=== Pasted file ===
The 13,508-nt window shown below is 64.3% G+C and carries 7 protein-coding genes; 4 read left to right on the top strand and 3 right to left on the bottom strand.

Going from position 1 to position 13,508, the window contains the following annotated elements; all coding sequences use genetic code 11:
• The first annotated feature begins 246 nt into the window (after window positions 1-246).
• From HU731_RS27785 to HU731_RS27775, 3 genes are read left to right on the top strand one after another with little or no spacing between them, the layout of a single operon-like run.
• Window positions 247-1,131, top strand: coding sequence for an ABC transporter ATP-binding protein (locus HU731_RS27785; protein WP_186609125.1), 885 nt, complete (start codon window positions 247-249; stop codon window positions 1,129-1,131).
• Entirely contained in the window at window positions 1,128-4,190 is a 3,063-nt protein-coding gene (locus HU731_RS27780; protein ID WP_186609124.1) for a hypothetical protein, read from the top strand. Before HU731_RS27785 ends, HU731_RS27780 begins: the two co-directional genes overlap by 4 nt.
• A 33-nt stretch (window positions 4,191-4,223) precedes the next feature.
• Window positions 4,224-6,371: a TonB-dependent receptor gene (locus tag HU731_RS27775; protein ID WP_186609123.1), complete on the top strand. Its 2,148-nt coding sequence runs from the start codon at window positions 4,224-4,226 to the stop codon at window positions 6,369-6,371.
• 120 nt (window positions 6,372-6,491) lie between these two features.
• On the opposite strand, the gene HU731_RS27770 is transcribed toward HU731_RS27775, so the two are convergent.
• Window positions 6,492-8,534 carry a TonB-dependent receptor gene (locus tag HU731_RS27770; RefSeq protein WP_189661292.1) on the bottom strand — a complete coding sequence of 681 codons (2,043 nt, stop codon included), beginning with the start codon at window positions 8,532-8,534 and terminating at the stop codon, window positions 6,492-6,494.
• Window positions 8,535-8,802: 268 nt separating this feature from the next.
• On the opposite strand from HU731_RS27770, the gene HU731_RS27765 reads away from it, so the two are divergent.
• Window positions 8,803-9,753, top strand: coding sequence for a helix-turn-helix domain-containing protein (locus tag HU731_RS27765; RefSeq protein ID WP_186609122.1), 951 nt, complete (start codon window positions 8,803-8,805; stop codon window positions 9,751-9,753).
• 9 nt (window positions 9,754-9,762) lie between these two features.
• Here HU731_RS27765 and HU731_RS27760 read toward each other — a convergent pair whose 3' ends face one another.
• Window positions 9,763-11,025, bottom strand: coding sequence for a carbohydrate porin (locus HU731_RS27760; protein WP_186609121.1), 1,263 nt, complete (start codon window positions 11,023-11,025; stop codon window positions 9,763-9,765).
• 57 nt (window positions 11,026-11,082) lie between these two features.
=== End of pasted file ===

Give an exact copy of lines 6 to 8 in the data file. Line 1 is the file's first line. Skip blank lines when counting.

• Entirely contained in the window at window positions 1,128-4,190 is a 3,063-nt protein-coding gene (locus HU731_RS27780; protein ID WP_186609124.1) for a hypothetical protein, read from the top strand. Before HU731_RS27785 ends, HU731_RS27780 begins: the two co-directional genes overlap by 4 nt.
• A 33-nt stretch (window positions 4,191-4,223) precedes the next feature.
• Window positions 4,224-6,371: a TonB-dependent receptor gene (locus tag HU731_RS27775; protein ID WP_186609123.1), complete on the top strand. Its 2,148-nt coding sequence runs from the start codon at window positions 4,224-4,226 to the stop codon at window positions 6,369-6,371.